I urge you to read NYT’s stories – they’re both interesting reads and you’re definitely going to learn something new about post-Jobs Apple.

Smartphone Kings in 2007
Here are the Smartphone Kings, pictured as a team in 2007 after the iPhone’s debut.

More than NYT’s write-ups, I find it really fascinating that Apple’s leadership is now more comfortable with delegating product development to a broader range of capable individuals. Jobs was famously controlling and his hands-on approach to advertising and public relations used to permeate virtually Apple’s every move.

Coincidentally or not, Apple’s newly found openness coincides with the retirement of its longtime PR head Katie Cotton. Search is now underway for a “friendlier, more approachable” face and Apple is reportedly looking outside the company to find the right candidate to fill Cotton’s big shoes.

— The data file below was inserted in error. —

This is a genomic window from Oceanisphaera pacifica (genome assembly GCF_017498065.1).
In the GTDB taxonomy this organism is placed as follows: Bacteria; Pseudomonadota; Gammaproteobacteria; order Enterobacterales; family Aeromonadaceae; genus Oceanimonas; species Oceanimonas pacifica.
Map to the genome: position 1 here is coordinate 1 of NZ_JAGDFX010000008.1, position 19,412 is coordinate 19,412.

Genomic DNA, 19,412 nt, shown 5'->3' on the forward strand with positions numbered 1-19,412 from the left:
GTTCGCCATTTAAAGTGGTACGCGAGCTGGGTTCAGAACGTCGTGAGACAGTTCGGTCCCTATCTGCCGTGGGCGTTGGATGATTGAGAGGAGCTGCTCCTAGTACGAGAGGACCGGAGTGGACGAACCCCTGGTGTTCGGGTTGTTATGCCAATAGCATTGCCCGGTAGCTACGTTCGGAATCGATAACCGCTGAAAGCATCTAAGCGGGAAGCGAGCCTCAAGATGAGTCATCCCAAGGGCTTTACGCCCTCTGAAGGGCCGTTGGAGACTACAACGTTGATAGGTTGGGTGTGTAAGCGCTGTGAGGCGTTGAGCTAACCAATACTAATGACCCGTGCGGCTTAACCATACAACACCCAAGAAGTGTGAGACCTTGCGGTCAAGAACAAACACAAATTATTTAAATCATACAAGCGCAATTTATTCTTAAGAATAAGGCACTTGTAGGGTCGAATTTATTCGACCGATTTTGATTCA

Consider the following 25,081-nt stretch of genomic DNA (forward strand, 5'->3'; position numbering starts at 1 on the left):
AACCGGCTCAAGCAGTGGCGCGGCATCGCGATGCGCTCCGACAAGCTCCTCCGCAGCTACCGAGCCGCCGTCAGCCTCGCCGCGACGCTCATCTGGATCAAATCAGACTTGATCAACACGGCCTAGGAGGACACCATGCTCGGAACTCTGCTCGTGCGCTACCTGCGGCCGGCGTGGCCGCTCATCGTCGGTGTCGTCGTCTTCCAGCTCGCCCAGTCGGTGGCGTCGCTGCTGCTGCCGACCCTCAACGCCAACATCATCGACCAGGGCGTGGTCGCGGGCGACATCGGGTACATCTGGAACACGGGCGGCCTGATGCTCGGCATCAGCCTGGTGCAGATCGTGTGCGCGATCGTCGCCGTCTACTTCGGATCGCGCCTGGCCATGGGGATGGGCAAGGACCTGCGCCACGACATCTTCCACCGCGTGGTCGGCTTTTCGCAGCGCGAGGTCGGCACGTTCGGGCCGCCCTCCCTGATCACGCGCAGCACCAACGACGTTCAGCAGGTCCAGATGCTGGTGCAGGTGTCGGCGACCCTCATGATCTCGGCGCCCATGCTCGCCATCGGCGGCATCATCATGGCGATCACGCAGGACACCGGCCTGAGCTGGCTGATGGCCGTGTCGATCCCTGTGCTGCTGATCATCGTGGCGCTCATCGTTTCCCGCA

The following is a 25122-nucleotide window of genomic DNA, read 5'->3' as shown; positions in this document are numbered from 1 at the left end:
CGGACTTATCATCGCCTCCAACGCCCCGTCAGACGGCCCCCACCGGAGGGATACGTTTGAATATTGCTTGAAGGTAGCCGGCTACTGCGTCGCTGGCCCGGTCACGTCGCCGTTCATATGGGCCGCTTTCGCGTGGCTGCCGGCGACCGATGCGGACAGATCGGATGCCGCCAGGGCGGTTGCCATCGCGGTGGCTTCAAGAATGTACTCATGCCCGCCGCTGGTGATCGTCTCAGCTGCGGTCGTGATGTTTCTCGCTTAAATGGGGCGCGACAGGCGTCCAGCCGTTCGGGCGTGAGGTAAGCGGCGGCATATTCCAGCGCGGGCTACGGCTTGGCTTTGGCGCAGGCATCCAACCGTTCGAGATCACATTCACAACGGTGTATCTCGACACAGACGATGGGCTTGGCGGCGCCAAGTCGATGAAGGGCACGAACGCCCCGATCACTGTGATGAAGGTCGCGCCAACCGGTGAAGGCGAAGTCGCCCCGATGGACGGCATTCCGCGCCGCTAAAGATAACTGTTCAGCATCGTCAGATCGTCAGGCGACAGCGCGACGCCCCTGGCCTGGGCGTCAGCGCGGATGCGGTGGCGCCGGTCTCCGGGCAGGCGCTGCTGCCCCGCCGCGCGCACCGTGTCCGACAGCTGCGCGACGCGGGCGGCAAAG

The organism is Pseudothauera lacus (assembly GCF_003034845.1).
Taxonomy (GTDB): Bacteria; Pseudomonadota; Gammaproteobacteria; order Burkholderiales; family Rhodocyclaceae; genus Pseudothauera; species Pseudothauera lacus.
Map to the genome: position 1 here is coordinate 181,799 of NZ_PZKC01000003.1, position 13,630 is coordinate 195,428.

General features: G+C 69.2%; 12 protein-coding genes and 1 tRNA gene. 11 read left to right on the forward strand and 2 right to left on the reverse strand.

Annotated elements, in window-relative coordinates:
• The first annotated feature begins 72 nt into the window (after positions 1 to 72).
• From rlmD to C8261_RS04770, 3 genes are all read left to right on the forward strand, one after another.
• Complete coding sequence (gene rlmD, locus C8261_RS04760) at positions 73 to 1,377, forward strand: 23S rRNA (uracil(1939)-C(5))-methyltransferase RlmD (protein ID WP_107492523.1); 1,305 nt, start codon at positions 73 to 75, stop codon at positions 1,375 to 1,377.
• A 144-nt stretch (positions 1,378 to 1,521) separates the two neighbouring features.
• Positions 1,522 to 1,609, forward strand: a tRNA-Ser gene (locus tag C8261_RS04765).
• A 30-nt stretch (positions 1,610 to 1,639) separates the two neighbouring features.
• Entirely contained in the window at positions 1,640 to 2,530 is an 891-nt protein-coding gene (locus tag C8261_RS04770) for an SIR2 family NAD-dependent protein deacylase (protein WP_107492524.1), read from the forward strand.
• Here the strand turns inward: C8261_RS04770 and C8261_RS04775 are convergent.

Another sign of changing times: Apple was on the verge of firing its longtime ad agency over the suggestion that it changes its ways. The blunt statement came after marketing head Phil Schiller emailed TBWA a link to the WSJ article headlined “Has Apple Lost Its Cool To Samsung”.

Following that misstep on TBWA’s part, Apple started moving much of its TV advertising in-house and is now ramping up hiring of top advertising execs (and agencies) for its 1,000+ people strong ad team.

Back to that precious Smartphone Kings photo.

Let’s play Caption Contest down in the comments, shall we?